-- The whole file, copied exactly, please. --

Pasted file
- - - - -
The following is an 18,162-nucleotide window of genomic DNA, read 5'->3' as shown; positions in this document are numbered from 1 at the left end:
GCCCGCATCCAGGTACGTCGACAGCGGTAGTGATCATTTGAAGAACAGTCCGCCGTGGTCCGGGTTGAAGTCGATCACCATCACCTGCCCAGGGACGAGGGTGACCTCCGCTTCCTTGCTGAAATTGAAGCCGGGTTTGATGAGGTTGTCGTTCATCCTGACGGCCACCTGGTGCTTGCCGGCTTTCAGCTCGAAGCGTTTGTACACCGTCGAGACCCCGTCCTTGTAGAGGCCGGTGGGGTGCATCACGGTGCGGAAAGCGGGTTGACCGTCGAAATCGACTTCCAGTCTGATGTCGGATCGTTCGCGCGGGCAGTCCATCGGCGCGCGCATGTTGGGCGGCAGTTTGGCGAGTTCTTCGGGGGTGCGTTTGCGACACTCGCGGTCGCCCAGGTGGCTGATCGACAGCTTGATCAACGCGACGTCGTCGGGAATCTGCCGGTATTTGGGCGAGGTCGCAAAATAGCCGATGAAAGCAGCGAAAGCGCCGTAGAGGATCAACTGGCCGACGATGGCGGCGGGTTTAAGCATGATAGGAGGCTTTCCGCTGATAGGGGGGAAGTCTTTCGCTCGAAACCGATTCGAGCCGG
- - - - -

The following is an 18,162-nucleotide window of genomic DNA, read 5'->3' as shown; positions in this document are numbered from 1 at the left end:
GCCCGCATCCAGGTACGTCGACAGCGGTAGTGATCATTTGAAGAACAGTCCGCCGTGGTCCGGGTTGAAGTCGATCACCATCACCTGCCCAGGGACGAGGGTGACCTCCGCTTCCTTGCTGAAATTGAAGCCGGGTTTGATGAGGTTGTCGTTCATCCTGACGGCCACCTGGTGCTTGCCGGCTTTCAGCTCGAAGCGTTTGTACACCGTCGAGACCCCGTCCTTGTAGAGGCCGGTGGGGTGCATCACGGTGCGGAAAGCGGGTTGACCGTCGAAATCGACTTCCAGTCTGATGTCGGATCGTTCGCGCGGGCAGTCCATCGGCGCGCGCATGTTGGGCGGCAGTTTGGCGAGTTCTTCGGGGGTGCGTTTGCGACACTCGCGGTCGCCCAGGTGGCTGATCGACAGCTTGATCAACGCGACGTCGTCGGGAATCTGCCGGTATTTGGGCGAGGTCGCAAAATAGCCGATGAAAGCAGCGAAAGCGCCGTAGAGGATCAACTGGCCGACGATGGCGGCGGGTTTAAGCATGATAGGAGGCTTTCCGCTGATAGGGGGGAAGTCTTTCGCTCGAAACCGATTCGAGCCGG